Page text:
I was fortunate enough to book Episode #9 of CSI Las Vegas, Season 13, entitled “Strip Maul”. I auditioned on Thursday, October 11, 2012 and got the call from my agent around 6pm that day. It’s very hard to tell from an audition whether you’ve book, but I felt I had done a good job with the audition itself. The role was a Korean tourist in Las Vegas who ends up in the hospital. The script indicates that the character, Anthony Pak, uses humor to deal with his hospital experience, so I tried to portray the good-natured tourist that makes light of everything. Also, the script says that Anthony has hives and has trouble breathing, so I tried to put that subtlety into the audition, doing a light bit of heavy breathing in a couple key places during the read.
A couple times a year, CSI Las Vegas shoots in Las Vegas itself. For the cast and crew, it’s a bit crazy, with all the equipment and the crowds, but you get a lot of production value. For our scene, we shot the evening of Wednesday, on Fremont Street, which I had never been to before. It’s actually pretty fun. Fremont Street is a pedestrian walkway with a huge digital ceiling and very powerful speakers that go on for a few blocks. They play music videos on the ceiling, and if it’s a good song, the crowd stops and sings along or dances, it’s really fun energy. A few shots below, sorry for the poor quality coming from my ancient iPhone G3:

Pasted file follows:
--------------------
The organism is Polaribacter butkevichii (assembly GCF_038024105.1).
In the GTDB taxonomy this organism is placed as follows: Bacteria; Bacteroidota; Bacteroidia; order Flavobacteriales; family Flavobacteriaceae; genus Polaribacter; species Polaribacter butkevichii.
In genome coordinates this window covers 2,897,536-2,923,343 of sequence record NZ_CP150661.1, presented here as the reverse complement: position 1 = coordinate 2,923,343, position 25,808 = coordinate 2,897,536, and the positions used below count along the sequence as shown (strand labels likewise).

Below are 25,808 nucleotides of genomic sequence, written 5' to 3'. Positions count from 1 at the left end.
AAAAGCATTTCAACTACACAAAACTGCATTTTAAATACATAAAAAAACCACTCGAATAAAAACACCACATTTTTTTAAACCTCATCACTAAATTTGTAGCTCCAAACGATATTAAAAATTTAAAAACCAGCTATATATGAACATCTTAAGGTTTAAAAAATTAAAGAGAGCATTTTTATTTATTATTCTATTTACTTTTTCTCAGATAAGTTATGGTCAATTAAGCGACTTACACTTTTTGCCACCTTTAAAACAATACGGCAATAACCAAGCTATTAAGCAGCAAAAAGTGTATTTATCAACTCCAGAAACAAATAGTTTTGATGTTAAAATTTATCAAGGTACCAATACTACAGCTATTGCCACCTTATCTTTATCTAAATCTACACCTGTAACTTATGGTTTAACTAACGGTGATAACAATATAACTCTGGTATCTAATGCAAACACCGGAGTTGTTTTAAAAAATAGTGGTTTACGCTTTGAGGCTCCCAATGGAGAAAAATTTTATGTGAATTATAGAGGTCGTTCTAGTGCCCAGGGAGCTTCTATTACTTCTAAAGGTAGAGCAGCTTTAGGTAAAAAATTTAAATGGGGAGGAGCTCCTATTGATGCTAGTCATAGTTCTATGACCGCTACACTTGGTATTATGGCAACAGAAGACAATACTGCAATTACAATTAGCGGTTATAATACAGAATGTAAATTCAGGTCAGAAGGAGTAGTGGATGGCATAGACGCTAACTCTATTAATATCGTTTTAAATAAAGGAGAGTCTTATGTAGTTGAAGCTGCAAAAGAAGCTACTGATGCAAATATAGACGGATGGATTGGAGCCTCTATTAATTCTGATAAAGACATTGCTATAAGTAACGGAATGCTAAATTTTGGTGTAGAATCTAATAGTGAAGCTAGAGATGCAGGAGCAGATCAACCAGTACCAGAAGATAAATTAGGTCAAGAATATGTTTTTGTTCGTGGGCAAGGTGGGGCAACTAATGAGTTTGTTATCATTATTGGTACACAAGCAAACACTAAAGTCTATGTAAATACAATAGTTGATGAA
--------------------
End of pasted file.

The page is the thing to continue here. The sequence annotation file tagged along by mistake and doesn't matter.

As you can see, it was hugely crowded and quite crazy. Imagine trying to shoot a scene in the middle of all this; if you know anything about sets, you’d see this is quite challenging. Not only is there a bunch of equipment sitting out in public, but you’ve got people in the background in every scene who are not acting like street people, they’re busy trying to take pictures of the stars. And it’s hard to hear anything another actor says, much less record it. I had to ask the sound guy, and while you can get some sound, you will most likely have to do the lines again in a studio during post production.
Eventually, they put barriers up and had extras inside the barriers with the cast, so hopefully, the extras blocked out anyone in the background not acting like regular Las Vegas people. There was also the usual sign, though hard to find, that said something like, “you may be filmed, and your presence indicates your willingness to be filmed”, etc. Some of the cast members would have preferred the privacy of a studio, but there wasn’t much to be done.
I arrived on set about 800pm, dressed as my character, a Korean tourist, in a Hawaiian shirt. Some of the cast members are below: Inbar Lavi on the left, Matt Vairo to her right, Luciana Faulhaber next and me and the far right.